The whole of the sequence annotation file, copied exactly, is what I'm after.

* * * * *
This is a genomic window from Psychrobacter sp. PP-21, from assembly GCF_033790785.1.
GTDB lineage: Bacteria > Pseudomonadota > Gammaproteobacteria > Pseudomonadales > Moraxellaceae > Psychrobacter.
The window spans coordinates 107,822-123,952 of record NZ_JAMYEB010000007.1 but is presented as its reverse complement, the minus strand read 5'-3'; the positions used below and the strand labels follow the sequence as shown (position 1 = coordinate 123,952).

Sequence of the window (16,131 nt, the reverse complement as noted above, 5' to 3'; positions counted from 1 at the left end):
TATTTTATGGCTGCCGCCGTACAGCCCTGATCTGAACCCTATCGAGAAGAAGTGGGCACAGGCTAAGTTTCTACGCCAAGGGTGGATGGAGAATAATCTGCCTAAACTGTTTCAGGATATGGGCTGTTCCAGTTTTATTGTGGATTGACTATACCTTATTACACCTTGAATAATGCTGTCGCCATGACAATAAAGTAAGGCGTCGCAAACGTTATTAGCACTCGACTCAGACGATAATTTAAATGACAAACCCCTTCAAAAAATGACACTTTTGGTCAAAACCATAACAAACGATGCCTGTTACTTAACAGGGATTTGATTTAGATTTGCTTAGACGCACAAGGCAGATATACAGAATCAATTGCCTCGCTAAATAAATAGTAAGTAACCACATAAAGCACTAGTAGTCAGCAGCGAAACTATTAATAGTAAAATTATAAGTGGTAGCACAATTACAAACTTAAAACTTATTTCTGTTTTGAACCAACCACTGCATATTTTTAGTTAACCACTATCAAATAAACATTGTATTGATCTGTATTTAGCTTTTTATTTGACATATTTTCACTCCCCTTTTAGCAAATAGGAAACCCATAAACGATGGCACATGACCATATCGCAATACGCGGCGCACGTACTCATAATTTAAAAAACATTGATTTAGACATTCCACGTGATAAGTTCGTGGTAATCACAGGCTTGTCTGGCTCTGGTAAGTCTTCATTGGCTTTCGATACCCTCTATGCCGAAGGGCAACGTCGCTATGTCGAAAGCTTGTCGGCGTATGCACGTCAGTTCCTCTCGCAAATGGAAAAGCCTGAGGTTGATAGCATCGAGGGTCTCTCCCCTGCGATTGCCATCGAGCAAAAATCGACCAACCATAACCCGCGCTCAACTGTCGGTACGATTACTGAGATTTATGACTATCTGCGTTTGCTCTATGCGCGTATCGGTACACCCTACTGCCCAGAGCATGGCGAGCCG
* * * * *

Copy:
This is a genomic window from Psychrobacter sp. PP-21, from assembly GCF_033790785.1.
GTDB lineage: Bacteria > Pseudomonadota > Gammaproteobacteria > Pseudomonadales > Moraxellaceae > Psychrobacter.
The window spans coordinates 107,822-123,952 of record NZ_JAMYEB010000007.1 but is presented as its reverse complement, the minus strand read 5'-3'; the positions used below and the strand labels follow the sequence as shown (position 1 = coordinate 123,952).

Sequence of the window (16,131 nt, the reverse complement as noted above, 5' to 3'; positions counted from 1 at the left end):
TATTTTATGGCTGCCGCCGTACAGCCCTGATCTGAACCCTATCGAGAAGAAGTGGGCACAGGCTAAGTTTCTACGCCAAGGGTGGATGGAGAATAATCTGCCTAAACTGTTTCAGGATATGGGCTGTTCCAGTTTTATTGTGGATTGACTATACCTTATTACACCTTGAATAATGCTGTCGCCATGACAATAAAGTAAGGCGTCGCAAACGTTATTAGCACTCGACTCAGACGATAATTTAAATGACAAACCCCTTCAAAAAATGACACTTTTGGTCAAAACCATAACAAACGATGCCTGTTACTTAACAGGGATTTGATTTAGATTTGCTTAGACGCACAAGGCAGATATACAGAATCAATTGCCTCGCTAAATAAATAGTAAGTAACCACATAAAGCACTAGTAGTCAGCAGCGAAACTATTAATAGTAAAATTATAAGTGGTAGCACAATTACAAACTTAAAACTTATTTCTGTTTTGAACCAACCACTGCATATTTTTAGTTAACCACTATCAAATAAACATTGTATTGATCTGTATTTAGCTTTTTATTTGACATATTTTCACTCCCCTTTTAGCAAATAGGAAACCCATAAACGATGGCACATGACCATATCGCAATACGCGGCGCACGTACTCATAATTTAAAAAACATTGATTTAGACATTCCACGTGATAAGTTCGTGGTAATCACAGGCTTGTCTGGCTCTGGTAAGTCTTCATTGGCTTTCGATACCCTCTATGCCGAAGGGCAACGTCGCTATGTCGAAAGCTTGTCGGCGTATGCACGTCAGTTCCTCTCGCAAATGGAAAAGCCTGAGGTTGATAGCATCGAGGGTCTCTCCCCTGCGATTGCCATCGAGCAAAAATCGACCAACCATAACCCGCGCTCAACTGTCGGTACGATTACTGAGATTTATGACTATCTGCGTTTGCTCTATGCGCGTATCGGTACACCCTACTGCCCAGAGCATGGCGAGCCG